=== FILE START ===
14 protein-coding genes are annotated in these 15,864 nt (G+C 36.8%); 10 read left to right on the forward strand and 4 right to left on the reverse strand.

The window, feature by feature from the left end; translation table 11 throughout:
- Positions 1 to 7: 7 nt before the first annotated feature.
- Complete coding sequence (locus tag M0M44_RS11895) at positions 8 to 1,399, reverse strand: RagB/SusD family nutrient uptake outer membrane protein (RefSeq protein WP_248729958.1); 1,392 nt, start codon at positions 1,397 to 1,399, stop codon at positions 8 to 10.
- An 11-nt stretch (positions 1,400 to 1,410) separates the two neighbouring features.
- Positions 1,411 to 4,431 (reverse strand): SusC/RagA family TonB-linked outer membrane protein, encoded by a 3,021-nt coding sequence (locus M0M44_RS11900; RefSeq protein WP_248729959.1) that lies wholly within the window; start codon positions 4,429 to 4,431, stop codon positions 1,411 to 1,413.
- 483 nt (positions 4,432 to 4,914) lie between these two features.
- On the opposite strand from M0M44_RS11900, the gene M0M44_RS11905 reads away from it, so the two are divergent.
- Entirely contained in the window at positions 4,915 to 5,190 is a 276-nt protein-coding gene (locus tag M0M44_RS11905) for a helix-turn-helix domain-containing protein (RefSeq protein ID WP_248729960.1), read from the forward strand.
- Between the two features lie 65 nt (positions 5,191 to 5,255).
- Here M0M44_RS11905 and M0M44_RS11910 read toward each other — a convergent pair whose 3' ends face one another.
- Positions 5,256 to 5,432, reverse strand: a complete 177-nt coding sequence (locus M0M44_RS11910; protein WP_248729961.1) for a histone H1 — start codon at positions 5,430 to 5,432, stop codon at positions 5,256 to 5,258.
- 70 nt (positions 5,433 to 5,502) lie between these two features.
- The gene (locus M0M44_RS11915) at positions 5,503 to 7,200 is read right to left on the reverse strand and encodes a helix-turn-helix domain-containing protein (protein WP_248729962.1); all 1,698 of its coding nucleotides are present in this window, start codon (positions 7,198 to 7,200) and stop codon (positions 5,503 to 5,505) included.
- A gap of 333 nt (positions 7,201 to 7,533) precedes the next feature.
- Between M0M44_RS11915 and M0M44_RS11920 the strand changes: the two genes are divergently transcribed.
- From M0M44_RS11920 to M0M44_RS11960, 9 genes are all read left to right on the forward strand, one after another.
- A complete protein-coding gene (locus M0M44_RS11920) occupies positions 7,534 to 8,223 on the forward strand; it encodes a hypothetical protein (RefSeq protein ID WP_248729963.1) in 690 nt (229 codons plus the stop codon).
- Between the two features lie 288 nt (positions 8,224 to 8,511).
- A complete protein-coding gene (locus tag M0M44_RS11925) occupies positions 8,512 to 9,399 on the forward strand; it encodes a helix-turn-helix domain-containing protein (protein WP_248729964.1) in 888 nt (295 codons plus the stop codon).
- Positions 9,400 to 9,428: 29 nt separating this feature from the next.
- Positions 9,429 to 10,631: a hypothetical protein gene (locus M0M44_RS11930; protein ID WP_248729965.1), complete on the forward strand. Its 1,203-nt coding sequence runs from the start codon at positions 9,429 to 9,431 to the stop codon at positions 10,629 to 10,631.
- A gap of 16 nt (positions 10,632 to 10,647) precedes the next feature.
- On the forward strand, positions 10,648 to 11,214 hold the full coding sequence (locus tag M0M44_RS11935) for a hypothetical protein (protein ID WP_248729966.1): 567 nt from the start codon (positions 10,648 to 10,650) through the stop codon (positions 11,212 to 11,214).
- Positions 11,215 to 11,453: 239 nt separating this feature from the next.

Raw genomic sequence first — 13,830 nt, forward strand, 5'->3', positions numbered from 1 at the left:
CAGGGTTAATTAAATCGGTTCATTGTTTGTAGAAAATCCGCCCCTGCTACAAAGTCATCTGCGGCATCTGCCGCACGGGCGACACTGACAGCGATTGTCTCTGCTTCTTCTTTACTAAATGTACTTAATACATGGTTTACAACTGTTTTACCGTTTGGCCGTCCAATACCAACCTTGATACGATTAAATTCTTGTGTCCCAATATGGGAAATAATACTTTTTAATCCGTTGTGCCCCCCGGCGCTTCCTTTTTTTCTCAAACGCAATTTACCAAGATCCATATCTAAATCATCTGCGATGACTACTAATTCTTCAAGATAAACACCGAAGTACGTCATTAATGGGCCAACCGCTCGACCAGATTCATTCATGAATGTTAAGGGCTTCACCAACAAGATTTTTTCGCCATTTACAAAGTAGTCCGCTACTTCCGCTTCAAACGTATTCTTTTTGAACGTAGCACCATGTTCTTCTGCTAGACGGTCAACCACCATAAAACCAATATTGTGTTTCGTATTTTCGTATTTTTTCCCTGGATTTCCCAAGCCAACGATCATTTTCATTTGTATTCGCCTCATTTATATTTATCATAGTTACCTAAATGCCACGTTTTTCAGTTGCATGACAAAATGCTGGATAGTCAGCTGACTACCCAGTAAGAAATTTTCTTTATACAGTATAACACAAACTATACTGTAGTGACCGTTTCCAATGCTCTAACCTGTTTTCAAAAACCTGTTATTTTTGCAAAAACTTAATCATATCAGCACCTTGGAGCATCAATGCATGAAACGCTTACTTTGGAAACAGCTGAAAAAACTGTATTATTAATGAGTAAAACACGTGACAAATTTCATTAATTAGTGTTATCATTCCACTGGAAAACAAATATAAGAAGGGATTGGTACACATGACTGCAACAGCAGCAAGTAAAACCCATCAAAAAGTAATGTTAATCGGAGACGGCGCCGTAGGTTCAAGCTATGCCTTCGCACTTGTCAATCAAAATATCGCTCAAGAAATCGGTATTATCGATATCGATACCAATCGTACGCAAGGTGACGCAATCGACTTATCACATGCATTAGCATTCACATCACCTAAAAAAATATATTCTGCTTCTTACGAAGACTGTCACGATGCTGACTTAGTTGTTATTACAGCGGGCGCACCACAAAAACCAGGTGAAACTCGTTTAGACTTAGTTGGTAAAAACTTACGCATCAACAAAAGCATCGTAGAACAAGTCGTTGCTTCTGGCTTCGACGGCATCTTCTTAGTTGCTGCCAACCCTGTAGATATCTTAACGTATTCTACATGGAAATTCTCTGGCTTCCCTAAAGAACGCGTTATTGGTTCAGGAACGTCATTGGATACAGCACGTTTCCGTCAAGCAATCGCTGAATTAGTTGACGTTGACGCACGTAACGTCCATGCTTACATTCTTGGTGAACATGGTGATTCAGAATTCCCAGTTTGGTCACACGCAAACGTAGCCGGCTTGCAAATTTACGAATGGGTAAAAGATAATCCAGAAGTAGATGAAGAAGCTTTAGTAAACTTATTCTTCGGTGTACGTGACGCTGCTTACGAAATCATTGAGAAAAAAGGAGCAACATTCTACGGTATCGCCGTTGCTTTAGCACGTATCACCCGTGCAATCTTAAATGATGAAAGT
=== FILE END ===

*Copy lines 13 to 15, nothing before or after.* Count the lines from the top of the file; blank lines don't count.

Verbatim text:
- 70 nt (positions 5,433 to 5,502) lie between these two features.
- The gene (locus M0M44_RS11915) at positions 5,503 to 7,200 is read right to left on the reverse strand and encodes a helix-turn-helix domain-containing protein (protein WP_248729962.1); all 1,698 of its coding nucleotides are present in this window, start codon (positions 7,198 to 7,200) and stop codon (positions 5,503 to 5,505) included.
- A gap of 333 nt (positions 7,201 to 7,533) precedes the next feature.